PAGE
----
Mt. Omuro’s Sengen Shrine

Mt. Fuji and the Izu Peninsula's Mt. Omuro

The Izu Peninsula’s Mt. Omuro is one of the most recognizable landmarks in Japan’s Fuji-Hakone-Izu National Park. Mt. Omuro is a dormant volcano with a classic dome shape and well defined caldera. Every week, thousands of people walk around the top of this volcano without being aware of its relationship to Japan’s most famous mountain: Mt. Fuji.


The basic Facts of Mt. Omuro

Let’s start with the basics:

Mt. Omuro is also a popular tourist destination because of a chairlift that takes you to the top. From there you have a 360 degree view that includes Mt. Fuji to the north, the Sagami Bay to the east, the interior mountains of Izu and Pacific Ocean to the south and the Suruga Bay to the west.

It’s also a virtually treeless mountain because of the annual yamayaki where the mountain is set afire to burn off the old grass. This creates a beautiful green bowl shaped mountain from spring to winter.

Many people are aware of these basic facts about Mt. Omuro. Look a little closer, and you’ll also discover many things people don’t know. One is the story behind the Shinto shrine found in the caldera.


What is that shrine at the top of Mt. Omuro?

Sengen Jinja, is one of only three shrines in Japan exclusively dedicated to the goddess Iwanagahime. Who is Iwanagahime? No less than the older sister of Konohana Sakuyahime, goddess of Mt. Fuji.

Perhaps the reason people don’t that Mt. Omuro is the older sister of Mt. Fuji is because Japanese mythology is pretty confusing. Let me give you the condensed version.

According to Japanese mythology, Amaterasu is the sun goddess. She is considered the origin of Japanese people.


Amaterasu sent her grandson, Ninigi, to earth to establish the Imperial line of emperors.

Ninigi was enamored with his distant cousin, Konohana Sakuyahime, daughter of Ohyamazumi-no-kami, the god of mountains, and the older brother of Amaterasu (Ninigi’s grandmother).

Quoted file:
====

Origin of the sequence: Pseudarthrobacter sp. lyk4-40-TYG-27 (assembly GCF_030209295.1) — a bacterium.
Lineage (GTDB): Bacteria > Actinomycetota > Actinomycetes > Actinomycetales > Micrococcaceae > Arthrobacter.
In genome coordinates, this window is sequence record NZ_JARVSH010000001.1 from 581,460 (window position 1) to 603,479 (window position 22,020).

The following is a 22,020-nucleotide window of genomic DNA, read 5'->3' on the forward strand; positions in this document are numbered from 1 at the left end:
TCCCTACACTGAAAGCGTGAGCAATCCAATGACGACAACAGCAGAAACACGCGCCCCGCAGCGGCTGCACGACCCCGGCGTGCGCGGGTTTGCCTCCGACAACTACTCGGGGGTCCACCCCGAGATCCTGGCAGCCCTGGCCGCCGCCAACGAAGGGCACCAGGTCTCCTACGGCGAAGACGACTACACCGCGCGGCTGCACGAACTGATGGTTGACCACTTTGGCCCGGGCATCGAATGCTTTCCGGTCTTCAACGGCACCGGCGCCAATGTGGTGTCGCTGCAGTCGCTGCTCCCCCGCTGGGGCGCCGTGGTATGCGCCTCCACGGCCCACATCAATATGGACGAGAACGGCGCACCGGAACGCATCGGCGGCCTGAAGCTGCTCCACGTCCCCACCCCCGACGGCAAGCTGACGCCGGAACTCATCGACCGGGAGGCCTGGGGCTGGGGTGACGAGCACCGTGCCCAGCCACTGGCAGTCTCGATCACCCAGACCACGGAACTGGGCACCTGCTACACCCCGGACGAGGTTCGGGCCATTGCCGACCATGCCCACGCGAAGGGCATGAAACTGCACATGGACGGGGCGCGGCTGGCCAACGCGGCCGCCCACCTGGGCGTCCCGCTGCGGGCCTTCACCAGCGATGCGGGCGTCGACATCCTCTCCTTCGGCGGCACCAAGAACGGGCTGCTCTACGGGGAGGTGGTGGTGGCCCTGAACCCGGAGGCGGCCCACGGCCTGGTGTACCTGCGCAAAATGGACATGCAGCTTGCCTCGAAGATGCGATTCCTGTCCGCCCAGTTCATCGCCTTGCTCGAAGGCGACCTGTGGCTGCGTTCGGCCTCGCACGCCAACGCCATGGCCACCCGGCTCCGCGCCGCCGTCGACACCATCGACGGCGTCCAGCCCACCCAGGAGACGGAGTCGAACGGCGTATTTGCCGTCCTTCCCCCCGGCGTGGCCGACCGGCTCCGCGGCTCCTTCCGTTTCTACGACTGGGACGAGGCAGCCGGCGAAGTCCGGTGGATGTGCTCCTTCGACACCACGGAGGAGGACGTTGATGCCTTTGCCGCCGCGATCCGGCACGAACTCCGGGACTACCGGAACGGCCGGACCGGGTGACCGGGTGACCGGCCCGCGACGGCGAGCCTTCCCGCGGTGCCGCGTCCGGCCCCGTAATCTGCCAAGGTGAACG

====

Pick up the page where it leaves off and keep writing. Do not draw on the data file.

Ninigi asked Ohyamazumi-no-kami if he could marry his daughter. Ohyamazumi-no-kami was so happy he said, “Of course you can, and I’ll throw in her sister Iwanagahime for good measure.”

This is where the trouble started. Konohana Sakuyahime was young and beautiful, but her sister Iwanagahime was rather homely. Ninigi, not caring to observe the important protocol of accepting an important gift, rejected Iwanagahime and sent her back.


A Woman Scorned and Her Angry Father

The father, mountain god Ohyamazumi-no-kami was furious. He admonished Ninigi and told him that, “I gave you Iwanagahime because she is the goddess of rocks and longevity. She would have brought you long life and stability. Now you and your descendants will suffer from a short life span!”

Iwanagahime, shamed by her rejection and embarrassed by becoming an old maid to her younger sister, went into hiding. Eventually she got over it and married, having children too. She decided to grant favor to those requesting fertility and good marriage. However, she never got over her humiliation and anger at her younger sister.

When you visit the Izu Peninsula’s Mt. Omuro, you can pray for childbirth and a good marriage. You should also remember that Mt. Fuji, as majestic and beautiful as it may be, is the sister of Mt. Omuro. When you look at Mt. Fuji from the top of Mt. Omuro, be careful not to praise its beauty outloud. The dormant volcano might get angry!


Where is Mt. Omuro?

Mt. Omuro is easily accessible from Tokyo via the JR Odoriko Line. Get off at Izu Kogen station and take a short taxi ride to Mt. Omuro Lift.

To learn more about getting around Japan by train, visit TS Japan Railway Net.

For a guided tour of Mt. Omuro, contact Jimmy’s Izu Tours.

2 thoughts on “Mt. Omuro’s Sengen Shrine”

  1. Interesting story! It adds to the pleasure when visiting these places and knowing the history whether real or mythical (and mythical can have as much if not more influence on how people live). Thanks for this!

    1. Thanks, Stephen. It is indeed mythology, and for me . . . storytelling. Like you said, knowing the history and the stories that locals have passed down for hundreds of years, adds new layers of appreciation to a place.

      Even though I am a non-believer, I must admit that since hearing this story, I find myself trying not to say how beautiful Mt. Fuji is when I’m standing atop Mt. Omuro.

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